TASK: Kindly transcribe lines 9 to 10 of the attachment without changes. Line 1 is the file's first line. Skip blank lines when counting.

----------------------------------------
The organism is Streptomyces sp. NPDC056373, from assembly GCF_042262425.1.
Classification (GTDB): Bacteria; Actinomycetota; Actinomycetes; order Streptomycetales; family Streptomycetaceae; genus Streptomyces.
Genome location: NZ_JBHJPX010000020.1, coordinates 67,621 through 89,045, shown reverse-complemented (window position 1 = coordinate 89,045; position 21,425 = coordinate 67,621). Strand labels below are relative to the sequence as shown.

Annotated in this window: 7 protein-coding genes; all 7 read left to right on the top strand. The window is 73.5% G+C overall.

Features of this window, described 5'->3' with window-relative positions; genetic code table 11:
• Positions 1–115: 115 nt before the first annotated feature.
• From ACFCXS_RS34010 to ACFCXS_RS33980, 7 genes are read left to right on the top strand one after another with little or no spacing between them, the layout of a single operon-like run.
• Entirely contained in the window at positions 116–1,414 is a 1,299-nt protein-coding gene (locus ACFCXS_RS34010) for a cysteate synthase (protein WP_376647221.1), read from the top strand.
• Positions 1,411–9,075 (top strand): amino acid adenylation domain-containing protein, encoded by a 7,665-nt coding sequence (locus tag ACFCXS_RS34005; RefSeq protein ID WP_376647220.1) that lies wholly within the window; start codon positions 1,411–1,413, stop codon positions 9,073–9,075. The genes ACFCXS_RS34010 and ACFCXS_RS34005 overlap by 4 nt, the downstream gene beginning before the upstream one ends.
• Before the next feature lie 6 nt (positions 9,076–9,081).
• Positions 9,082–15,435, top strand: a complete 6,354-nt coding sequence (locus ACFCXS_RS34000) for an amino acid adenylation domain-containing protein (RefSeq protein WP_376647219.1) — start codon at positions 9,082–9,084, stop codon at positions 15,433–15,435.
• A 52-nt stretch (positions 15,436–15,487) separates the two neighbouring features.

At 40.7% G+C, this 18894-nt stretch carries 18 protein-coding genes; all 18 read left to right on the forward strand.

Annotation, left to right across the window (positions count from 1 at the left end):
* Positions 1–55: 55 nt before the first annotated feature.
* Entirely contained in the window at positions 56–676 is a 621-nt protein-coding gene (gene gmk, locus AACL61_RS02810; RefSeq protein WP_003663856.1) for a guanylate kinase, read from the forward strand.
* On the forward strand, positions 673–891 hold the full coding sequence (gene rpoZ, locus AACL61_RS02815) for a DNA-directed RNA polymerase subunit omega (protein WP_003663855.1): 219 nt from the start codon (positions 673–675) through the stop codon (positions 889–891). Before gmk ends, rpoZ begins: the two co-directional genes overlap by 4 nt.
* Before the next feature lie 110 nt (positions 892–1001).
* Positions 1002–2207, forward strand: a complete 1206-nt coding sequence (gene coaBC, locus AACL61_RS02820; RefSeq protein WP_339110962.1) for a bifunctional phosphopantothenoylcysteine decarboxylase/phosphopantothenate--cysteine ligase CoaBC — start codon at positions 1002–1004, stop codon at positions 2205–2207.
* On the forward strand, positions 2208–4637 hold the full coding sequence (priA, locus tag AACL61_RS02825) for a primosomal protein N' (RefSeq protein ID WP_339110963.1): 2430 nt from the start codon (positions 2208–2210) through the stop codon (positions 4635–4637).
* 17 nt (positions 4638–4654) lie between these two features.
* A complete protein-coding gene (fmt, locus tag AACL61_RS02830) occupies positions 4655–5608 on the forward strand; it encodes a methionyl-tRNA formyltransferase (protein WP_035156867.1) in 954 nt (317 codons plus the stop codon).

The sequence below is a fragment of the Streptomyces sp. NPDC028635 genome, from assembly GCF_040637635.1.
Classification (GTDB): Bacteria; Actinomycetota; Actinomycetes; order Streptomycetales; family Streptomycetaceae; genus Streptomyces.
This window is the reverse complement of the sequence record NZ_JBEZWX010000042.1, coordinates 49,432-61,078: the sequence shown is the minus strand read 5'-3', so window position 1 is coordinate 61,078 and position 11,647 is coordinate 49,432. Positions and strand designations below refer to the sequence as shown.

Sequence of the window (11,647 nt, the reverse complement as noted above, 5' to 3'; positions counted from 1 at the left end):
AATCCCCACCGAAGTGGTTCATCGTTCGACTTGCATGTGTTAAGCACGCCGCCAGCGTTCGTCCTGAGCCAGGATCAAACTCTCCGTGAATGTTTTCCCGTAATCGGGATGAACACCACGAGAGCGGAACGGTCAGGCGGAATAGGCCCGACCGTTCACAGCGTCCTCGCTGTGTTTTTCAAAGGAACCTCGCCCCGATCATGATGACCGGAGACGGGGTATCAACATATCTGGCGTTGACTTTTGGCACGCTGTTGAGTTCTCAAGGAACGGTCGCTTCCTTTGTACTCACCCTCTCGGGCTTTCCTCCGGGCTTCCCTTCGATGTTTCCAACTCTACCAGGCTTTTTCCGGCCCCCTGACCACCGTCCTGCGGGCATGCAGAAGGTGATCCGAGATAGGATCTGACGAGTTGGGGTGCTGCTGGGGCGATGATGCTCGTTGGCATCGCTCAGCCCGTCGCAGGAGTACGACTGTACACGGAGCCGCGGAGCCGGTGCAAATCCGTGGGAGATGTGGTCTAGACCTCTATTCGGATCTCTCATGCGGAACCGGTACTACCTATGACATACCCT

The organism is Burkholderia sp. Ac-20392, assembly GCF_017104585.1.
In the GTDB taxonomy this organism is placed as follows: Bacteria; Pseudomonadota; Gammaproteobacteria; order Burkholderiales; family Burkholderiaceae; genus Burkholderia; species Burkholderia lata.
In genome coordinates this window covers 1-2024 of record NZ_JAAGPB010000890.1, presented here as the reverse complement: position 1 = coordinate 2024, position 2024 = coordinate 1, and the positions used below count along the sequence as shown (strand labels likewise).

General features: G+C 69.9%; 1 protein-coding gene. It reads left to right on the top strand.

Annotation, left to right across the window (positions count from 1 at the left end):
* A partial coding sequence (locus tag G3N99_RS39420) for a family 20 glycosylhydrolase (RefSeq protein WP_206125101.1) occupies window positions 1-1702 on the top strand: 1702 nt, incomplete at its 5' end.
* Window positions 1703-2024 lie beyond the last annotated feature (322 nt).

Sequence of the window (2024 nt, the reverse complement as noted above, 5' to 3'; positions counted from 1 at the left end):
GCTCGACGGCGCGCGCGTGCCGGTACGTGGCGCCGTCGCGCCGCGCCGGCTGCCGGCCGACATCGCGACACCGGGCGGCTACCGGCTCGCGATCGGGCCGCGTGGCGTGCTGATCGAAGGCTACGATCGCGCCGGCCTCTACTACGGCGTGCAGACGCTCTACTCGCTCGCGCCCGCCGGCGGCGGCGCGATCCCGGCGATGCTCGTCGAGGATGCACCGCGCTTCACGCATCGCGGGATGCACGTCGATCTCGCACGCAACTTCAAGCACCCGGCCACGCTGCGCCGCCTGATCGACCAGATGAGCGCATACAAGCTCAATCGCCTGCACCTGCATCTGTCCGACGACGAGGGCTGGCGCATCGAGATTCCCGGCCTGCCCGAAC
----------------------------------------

• Positions 1,411–9,075 (top strand): amino acid adenylation domain-containing protein, encoded by a 7,665-nt coding sequence (locus tag ACFCXS_RS34005; RefSeq protein ID WP_376647220.1) that lies wholly within the window; start codon positions 1,411–1,413, stop codon positions 9,073–9,075. The genes ACFCXS_RS34010 and ACFCXS_RS34005 overlap by 4 nt, the downstream gene beginning before the upstream one ends.
• Before the next feature lie 6 nt (positions 9,076–9,081).